Roundup: RIP Edwin Hawkins; why Christians should read poetry (and who to read); new Reconciliation Window; global song in white churches

Grammy-winning gospel pioneer Edwin Hawkins dies at 74: African American gospel musician, pianist, choir master, composer, and arranger Edwin Hawkins passed away on January 15. He’s best known for his 1967 R&B arrangement of the eighteenth-century hymn “Oh Happy Day,” which became an unexpected international hit and Grammy winner and is now a gospel standard. [HT: Global Christian Worship]

“Oh Happy Day” was one of eight arrangements Hawkins put together for his Northern California State Youth Choir, made up of forty-six singers ages 17 to 25, to record, planning to sell the album to finance a trip to a church youth conference in Washington, DC. They recorded the songs live at Hawkins’s church, the Ephesian Church of God in Christ in Berkeley, California, on a primitive two-track recorder. After hearing the self-published record, Buddah Records signed the group, helping to launch “Oh Happy Day” to the top of the pop charts in the US, UK, France, Germany, and the Netherlands and bringing attention to lead vocalist Dorothy Combs Morrison, 22. At the time, denomination officials did not approve of Christian singers crossing over into secular markets, and they refused to let Hawkins use the name of the choir on the Buddah reissue—hence the “Edwin Hawkins Singers” were born.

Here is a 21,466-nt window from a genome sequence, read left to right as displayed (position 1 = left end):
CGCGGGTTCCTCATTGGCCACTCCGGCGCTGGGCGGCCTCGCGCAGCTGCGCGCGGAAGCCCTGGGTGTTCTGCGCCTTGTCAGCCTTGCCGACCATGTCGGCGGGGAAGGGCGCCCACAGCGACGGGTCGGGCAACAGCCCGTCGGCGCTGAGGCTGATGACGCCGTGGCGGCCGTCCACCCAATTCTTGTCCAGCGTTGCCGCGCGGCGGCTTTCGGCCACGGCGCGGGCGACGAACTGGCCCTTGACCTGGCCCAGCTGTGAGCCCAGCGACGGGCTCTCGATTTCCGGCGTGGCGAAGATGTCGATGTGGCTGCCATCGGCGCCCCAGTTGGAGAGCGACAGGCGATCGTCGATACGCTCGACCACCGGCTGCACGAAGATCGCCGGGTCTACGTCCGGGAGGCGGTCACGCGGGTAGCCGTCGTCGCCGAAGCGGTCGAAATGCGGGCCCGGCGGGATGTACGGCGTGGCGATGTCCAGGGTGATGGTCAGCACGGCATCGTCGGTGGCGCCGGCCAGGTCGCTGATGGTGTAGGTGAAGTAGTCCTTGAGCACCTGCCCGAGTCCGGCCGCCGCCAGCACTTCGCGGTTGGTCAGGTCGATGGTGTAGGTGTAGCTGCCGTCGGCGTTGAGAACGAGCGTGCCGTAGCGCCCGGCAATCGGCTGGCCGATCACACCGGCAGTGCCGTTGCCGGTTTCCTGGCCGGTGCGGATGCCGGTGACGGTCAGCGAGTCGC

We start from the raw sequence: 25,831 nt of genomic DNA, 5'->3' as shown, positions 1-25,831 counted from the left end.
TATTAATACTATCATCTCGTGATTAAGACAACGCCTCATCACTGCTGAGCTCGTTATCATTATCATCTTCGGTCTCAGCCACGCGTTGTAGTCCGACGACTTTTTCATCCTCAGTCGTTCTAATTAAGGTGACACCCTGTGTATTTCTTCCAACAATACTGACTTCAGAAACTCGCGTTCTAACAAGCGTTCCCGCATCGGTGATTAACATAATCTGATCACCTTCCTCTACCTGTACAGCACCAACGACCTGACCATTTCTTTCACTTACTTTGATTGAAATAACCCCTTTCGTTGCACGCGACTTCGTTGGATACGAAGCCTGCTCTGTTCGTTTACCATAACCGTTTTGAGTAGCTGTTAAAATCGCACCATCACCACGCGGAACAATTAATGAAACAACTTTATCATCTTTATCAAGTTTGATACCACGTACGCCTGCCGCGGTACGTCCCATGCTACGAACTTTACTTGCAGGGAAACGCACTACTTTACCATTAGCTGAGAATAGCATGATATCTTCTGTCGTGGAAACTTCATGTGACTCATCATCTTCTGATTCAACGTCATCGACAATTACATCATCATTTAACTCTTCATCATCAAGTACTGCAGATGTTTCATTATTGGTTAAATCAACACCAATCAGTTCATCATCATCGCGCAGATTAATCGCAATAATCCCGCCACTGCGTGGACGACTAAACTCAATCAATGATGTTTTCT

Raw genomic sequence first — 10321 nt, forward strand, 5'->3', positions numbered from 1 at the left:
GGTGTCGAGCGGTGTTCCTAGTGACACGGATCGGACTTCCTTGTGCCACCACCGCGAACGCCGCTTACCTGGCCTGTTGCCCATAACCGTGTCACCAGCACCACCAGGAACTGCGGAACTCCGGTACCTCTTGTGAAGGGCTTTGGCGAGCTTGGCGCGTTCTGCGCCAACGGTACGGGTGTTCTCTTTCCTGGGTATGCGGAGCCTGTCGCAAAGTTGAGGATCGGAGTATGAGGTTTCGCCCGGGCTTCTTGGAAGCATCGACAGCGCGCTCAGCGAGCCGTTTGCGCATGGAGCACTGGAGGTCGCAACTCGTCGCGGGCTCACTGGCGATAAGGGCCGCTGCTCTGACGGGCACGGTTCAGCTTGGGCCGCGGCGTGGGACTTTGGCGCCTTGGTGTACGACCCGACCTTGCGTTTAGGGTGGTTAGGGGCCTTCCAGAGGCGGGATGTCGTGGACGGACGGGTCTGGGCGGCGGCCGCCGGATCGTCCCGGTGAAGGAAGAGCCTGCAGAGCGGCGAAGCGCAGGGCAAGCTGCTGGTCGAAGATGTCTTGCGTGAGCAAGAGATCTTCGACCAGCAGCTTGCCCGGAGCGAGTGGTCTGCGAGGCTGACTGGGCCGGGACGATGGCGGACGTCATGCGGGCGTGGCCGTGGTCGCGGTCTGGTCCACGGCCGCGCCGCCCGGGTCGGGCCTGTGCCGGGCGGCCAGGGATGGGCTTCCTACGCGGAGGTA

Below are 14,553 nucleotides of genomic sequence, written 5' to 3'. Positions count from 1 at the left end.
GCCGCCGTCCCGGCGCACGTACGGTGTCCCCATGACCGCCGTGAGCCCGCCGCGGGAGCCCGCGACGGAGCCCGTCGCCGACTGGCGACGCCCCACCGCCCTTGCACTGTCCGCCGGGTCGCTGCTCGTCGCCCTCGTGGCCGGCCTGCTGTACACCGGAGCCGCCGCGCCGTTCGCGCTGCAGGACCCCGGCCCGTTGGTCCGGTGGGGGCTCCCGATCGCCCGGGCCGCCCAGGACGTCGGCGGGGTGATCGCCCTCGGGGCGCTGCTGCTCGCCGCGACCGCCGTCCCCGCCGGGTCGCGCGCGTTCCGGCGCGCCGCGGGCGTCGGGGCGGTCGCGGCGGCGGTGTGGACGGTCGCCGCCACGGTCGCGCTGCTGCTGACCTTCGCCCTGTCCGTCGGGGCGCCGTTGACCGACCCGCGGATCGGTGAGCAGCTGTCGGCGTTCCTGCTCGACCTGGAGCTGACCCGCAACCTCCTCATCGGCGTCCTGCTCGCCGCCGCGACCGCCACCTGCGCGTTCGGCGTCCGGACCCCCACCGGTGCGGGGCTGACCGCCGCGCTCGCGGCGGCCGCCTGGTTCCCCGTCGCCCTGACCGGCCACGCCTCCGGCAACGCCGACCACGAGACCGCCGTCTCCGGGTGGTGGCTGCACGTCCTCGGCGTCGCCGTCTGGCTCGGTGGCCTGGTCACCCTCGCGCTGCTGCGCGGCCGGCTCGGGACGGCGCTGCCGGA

Check out the Christianity Today article “How ‘Oh Happy Day’ Gave Gospel a New Beat,” and this clip of the show-stopping performance of the song in the movie Sister Act 2, featuring a young Ryan Toby.

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“Ten poets every pastor should know” by Kolby Kerr (+ Part 2): “Preachers need poetry if for no other reason than to be reminded of the palpable weight of language,” writes Kolby Kerr for LeaderWorks, whose vision is “to provide the tools, training, and support to strengthen the church and its leaders to fulfill their God-given mission.” I love this ten-poet “mixtape” Kerr has put together as an entry point for those who have told him they want to “get into poetry.” An ordained minister with a BA in English and an MFA in creative writing, he offers a wise disclaimer: “I point you toward these poets so that you would read them, not strip mine their work for a quick sermon illustration. Before any of this shows up in your preaching, heed Thomas Cranmer: read, mark, learn, and inwardly digest.” [HT: David Taylor]

I recently wrote about one of Kerr’s recommendations, Richard Wilbur, here.

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“The Splash of Words: Believing in Poetry” by Mark Oakley: “Poetry is what we reach for when we are falling in love, when we are grieving and when we search the great mysteries. It’s easy to think the language of faith is in creeds, sermons and certainties, but Mark Oakley says that it is poetry that is the person of faith’s native language. In this talk he will invite us on an adventure into poetry’s power to startle, challenge and reframe our vision: like throwing a pebble into water, the words of a poem cause a splash whose ripples can, if we let them, transform the way we see the world, ourselves, and God.”